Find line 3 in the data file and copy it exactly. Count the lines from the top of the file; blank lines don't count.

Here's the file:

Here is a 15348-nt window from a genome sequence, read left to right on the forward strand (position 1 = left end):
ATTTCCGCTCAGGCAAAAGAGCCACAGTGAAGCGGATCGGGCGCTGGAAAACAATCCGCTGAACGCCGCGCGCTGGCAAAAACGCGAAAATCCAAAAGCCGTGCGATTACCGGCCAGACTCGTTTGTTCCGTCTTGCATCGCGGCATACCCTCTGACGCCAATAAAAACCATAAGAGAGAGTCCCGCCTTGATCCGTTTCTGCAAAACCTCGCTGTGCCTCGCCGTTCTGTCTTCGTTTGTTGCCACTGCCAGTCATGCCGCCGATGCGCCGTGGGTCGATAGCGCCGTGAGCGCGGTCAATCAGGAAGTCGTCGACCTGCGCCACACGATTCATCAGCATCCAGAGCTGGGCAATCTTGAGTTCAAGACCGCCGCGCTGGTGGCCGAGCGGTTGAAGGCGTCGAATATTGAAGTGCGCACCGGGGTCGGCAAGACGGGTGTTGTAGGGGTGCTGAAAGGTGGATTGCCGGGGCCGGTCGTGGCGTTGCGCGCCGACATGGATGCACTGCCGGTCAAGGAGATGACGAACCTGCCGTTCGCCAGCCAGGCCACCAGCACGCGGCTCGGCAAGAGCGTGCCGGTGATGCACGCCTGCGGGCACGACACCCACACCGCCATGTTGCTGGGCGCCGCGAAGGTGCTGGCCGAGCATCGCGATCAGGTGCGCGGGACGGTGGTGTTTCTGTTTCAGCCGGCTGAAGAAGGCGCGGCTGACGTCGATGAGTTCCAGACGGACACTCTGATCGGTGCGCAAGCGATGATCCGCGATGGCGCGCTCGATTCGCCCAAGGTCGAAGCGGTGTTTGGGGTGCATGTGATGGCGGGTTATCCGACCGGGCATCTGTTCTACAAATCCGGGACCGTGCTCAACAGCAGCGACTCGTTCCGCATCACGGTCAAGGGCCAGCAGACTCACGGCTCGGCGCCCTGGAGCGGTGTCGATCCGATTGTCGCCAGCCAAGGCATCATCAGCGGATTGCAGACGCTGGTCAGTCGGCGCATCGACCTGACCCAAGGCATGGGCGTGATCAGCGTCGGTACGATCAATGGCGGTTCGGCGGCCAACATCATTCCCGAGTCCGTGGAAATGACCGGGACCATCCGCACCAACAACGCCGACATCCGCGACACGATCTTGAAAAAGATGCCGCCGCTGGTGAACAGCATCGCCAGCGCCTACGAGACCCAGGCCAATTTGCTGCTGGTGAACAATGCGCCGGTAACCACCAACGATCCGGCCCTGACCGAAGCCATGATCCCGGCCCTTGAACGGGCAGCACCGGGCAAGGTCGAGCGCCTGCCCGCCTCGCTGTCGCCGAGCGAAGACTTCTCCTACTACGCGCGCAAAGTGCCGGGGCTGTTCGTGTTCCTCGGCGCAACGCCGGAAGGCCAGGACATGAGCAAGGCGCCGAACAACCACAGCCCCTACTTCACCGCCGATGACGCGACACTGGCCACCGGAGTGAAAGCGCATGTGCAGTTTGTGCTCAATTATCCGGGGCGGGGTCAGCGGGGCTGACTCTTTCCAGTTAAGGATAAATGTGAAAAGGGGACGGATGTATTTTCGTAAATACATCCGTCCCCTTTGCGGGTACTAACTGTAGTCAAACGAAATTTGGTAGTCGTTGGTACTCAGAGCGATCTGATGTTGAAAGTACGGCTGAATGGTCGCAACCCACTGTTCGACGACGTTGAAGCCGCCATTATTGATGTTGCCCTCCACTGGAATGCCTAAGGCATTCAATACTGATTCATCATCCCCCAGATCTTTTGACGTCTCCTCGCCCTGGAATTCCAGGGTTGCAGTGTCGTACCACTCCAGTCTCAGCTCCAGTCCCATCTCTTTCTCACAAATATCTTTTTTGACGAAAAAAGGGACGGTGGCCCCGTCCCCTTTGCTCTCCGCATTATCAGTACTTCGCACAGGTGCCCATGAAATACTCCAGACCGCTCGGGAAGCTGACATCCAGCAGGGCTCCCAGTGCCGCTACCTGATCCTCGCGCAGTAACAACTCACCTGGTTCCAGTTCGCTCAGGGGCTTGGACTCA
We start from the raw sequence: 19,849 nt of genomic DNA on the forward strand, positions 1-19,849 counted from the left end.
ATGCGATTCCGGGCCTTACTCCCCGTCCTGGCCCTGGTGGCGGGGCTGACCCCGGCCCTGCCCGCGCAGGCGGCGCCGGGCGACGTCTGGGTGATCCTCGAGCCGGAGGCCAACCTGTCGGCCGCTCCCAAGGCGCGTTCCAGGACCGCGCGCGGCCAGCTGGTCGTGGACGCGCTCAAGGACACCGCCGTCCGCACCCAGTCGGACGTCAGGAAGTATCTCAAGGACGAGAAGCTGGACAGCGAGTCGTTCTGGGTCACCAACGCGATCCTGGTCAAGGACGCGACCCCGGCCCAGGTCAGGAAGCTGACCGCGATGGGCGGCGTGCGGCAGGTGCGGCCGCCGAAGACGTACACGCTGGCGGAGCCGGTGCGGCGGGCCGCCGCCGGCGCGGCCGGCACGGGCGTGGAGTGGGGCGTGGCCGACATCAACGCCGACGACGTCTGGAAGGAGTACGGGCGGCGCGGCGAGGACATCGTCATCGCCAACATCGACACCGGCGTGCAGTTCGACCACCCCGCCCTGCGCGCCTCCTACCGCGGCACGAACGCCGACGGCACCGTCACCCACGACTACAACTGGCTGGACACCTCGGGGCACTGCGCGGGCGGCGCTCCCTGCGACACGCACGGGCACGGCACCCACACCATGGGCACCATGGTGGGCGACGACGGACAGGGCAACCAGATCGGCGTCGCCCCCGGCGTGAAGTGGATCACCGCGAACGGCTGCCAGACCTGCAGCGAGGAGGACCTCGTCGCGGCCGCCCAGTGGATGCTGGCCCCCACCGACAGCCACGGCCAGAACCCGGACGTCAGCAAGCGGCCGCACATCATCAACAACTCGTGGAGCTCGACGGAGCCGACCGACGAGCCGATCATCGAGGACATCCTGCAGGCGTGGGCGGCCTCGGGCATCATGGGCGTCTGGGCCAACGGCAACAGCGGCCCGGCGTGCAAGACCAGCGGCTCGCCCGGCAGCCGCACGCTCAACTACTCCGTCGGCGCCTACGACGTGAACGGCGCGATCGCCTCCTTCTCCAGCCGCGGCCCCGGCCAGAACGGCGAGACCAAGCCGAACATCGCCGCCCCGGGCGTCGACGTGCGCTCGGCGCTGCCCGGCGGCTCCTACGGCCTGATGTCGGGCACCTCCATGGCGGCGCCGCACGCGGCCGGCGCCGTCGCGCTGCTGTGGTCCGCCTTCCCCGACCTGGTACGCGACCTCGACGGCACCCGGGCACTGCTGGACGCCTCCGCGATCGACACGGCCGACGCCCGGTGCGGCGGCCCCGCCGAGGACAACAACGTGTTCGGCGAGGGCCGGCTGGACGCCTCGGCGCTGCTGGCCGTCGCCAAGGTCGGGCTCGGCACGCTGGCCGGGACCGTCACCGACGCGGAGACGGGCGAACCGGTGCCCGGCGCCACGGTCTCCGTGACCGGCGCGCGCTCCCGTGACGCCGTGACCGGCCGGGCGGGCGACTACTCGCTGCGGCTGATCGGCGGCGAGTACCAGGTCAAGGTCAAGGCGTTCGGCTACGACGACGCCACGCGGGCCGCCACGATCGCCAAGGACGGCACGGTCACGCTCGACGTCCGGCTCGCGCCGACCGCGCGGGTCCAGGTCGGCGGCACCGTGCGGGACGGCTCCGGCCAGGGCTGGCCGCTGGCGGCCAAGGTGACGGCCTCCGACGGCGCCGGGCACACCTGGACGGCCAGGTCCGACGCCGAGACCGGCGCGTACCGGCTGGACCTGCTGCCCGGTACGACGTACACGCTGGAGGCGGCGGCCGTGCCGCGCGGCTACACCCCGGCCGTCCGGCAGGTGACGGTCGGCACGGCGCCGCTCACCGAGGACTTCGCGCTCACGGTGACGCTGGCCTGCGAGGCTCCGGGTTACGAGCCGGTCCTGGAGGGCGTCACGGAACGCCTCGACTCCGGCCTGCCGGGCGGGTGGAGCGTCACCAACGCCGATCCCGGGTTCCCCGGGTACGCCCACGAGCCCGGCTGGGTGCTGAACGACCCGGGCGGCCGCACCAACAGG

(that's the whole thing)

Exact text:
We start from the raw sequence: 19,849 nt of genomic DNA on the forward strand, positions 1-19,849 counted from the left end.